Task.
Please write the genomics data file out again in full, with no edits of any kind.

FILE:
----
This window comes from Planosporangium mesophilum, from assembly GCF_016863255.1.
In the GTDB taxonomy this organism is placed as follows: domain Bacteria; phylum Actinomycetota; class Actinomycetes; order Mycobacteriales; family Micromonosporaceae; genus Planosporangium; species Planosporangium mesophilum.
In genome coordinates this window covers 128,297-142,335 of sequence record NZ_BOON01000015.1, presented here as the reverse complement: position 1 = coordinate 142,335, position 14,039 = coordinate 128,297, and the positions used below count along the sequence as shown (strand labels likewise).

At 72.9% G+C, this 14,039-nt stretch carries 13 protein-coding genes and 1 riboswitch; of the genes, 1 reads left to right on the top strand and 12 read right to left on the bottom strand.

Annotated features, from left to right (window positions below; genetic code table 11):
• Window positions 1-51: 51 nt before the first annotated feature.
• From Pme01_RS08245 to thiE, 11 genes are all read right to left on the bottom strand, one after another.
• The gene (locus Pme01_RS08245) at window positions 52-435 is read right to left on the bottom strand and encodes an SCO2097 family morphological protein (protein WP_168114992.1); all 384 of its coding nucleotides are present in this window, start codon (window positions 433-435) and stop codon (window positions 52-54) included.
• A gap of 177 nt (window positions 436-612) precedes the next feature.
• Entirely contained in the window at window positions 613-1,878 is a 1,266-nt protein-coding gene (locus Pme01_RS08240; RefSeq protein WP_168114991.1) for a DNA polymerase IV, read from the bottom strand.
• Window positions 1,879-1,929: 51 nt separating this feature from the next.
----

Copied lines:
This window comes from Planosporangium mesophilum, from assembly GCF_016863255.1.
In the GTDB taxonomy this organism is placed as follows: domain Bacteria; phylum Actinomycetota; class Actinomycetes; order Mycobacteriales; family Micromonosporaceae; genus Planosporangium; species Planosporangium mesophilum.
In genome coordinates this window covers 128,297-142,335 of sequence record NZ_BOON01000015.1, presented here as the reverse complement: position 1 = coordinate 142,335, position 14,039 = coordinate 128,297, and the positions used below count along the sequence as shown (strand labels likewise).

At 72.9% G+C, this 14,039-nt stretch carries 13 protein-coding genes and 1 riboswitch; of the genes, 1 reads left to right on the top strand and 12 read right to left on the bottom strand.

Annotated features, from left to right (window positions below; genetic code table 11):
• Window positions 1-51: 51 nt before the first annotated feature.
• From Pme01_RS08245 to thiE, 11 genes are all read right to left on the bottom strand, one after another.
• The gene (locus Pme01_RS08245) at window positions 52-435 is read right to left on the bottom strand and encodes an SCO2097 family morphological protein (protein WP_168114992.1); all 384 of its coding nucleotides are present in this window, start codon (window positions 433-435) and stop codon (window positions 52-54) included.
• A gap of 177 nt (window positions 436-612) precedes the next feature.
• Entirely contained in the window at window positions 613-1,878 is a 1,266-nt protein-coding gene (locus Pme01_RS08240; RefSeq protein WP_168114991.1) for a DNA polymerase IV, read from the bottom strand.
• Window positions 1,879-1,929: 51 nt separating this feature from the next.